AMR Corporation’s bankruptcy filing in late November will at least delay the planned divestiture of its American Eagle subsidiary, as well as throw into disarray any agreements forged between leaders of the Air Line Pilots Association (ALPA) and airline management.
American Eagle Airlines
AMR Corporation and its two U.S. airline subsidiaries, American Airlines and American Eagle, filed for Chapter 11 bankruptcy today after failing to agree to cost-cutting measures with its pilots.
Talks between the pilots of American Eagle and the management of AMR over the terms of a proposed divestiture of the regional airline reached an impasse over this weekend.
American Eagle pilots reached an agreement with management in late July that guarantees an opportunity to work for American Airlines as AMR prepares to divest itself of its regional airline holdings. Under the settlement, Eagle pilots will occupy at least 35 percent of every American Airlines new-hire class, and that percentage will increase to offset any potential periods of retraction.
The management and pilots of American Eagle are “aggressively” preparing for an eventual divestiture of the regional airline from AMR, Eagle’s Air Line Pilots Association master executive council vice chairman, Dave Ryter, told AIN in late March.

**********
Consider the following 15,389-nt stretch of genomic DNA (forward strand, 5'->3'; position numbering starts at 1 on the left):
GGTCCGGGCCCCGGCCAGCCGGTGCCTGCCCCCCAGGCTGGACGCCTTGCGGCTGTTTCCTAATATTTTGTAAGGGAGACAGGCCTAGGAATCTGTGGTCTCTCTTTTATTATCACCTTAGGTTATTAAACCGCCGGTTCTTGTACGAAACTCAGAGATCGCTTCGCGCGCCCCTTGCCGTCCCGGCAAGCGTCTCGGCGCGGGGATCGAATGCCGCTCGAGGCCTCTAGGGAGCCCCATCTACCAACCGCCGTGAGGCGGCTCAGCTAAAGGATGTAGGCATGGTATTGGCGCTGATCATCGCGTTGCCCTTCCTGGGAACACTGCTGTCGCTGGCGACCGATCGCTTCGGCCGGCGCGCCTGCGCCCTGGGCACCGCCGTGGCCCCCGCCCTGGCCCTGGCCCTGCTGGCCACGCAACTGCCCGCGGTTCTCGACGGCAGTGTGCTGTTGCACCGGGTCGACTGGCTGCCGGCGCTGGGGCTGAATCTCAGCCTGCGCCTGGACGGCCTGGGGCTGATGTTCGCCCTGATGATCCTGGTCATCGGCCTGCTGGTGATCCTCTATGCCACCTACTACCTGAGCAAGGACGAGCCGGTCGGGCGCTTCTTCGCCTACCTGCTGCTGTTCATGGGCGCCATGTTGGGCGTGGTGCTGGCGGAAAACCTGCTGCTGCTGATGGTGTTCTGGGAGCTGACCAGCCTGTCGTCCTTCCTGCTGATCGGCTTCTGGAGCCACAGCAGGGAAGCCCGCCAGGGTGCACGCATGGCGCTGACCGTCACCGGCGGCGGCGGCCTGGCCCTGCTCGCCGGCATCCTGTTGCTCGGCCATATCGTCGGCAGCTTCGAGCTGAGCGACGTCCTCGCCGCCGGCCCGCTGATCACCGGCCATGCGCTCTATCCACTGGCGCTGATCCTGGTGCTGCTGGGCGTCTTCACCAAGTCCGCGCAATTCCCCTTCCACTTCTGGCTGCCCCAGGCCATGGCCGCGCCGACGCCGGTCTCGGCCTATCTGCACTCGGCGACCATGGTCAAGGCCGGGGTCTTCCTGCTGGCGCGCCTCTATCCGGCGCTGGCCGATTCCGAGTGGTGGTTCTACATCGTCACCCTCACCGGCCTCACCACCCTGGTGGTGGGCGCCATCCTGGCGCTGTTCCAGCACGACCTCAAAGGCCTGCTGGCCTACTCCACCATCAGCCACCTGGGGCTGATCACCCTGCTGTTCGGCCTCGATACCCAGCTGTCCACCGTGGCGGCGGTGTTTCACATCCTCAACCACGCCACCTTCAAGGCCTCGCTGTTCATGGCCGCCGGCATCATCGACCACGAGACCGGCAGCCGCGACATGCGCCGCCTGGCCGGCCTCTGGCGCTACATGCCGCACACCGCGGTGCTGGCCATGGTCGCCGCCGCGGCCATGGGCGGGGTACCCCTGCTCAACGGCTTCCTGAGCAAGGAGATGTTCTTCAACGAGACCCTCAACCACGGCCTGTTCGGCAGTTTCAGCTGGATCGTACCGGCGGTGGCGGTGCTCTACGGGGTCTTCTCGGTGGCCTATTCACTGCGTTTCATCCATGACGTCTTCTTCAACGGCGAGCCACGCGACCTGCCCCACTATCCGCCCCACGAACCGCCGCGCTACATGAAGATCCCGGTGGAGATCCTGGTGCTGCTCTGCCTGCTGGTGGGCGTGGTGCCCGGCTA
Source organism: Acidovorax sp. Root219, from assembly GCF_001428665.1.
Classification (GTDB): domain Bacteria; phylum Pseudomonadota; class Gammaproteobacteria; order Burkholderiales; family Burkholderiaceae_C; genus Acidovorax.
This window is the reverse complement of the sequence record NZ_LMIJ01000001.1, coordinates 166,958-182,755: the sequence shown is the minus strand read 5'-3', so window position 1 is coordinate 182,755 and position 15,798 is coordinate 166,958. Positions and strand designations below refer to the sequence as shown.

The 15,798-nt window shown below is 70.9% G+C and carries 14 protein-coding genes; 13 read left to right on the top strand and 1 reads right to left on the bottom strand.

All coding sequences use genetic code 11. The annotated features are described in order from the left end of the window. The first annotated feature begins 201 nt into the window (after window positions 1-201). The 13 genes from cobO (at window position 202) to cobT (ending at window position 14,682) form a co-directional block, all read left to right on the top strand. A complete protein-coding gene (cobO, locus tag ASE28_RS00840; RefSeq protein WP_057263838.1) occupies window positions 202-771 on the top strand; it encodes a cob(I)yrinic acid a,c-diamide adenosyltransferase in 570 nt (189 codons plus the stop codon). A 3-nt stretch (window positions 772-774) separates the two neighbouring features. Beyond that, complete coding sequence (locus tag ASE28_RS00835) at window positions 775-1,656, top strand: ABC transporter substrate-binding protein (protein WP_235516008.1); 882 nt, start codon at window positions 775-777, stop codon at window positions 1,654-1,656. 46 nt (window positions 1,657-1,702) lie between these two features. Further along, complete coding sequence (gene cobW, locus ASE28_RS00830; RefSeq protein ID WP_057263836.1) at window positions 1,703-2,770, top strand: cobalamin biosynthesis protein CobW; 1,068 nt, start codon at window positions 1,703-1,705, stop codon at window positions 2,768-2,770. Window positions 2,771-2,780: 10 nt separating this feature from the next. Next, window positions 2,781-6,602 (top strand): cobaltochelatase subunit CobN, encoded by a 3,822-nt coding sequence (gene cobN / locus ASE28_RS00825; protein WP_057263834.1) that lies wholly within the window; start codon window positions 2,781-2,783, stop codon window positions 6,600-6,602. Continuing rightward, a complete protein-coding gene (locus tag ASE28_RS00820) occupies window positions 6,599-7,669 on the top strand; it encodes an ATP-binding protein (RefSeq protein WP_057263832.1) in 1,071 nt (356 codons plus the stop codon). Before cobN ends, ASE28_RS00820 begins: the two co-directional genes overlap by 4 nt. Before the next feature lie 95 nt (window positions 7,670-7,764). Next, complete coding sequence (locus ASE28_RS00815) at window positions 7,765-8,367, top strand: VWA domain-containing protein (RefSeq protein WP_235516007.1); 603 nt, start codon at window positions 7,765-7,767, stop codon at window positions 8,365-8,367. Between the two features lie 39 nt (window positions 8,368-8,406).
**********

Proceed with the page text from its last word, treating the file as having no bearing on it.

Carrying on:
American Eagle’s first shipment of new airplanes in some five years began last month as the Dallas-based regional airline took delivery of two new CRJ700s from Bombardier. Scheduled to accept two airplanes each month for about the next year, Eagle as of last month already flew 25 of the Canadian jets, all of which offered a first-class section as of July 2.
Alleged maintenance-related gaffes at Trans States Airlines, GoJet Airlines and Executive Airlines prompted the FAA to propose more than $3.1 million in civil penalties against the carriers in late June. The proposed fines against St. Louis-based Trans States Holdings subsidiaries TSA and GoJet totaled $2,476,075, while American Eagle unit Executive Airlines faces a $700,000 penalty.
American Eagle president and CEO Peter Bowler has given AMR notice of his retirement after a 26-year career with American Airlines and its regional subsidiary. AMR has asked former American Eagle chief Dan Garton to return to his old post to replace Bowler. AMR also reiterated that it might divest itself of its regional subsidiary. It first announced the possibility of a sale in 2007.
American Eagle president and CEO Peter Bowler has given AMR notice of his retirement after a 26-year career with American Airlines and its regional subsidiary.
American Eagle Airlines plans to place nine first-class seats on each of its 25 Bombardier CRJ700 regional jets and ready them for use by July 2, the company announced last month. As part of the service, Eagle will offer complimentary first-class dining service.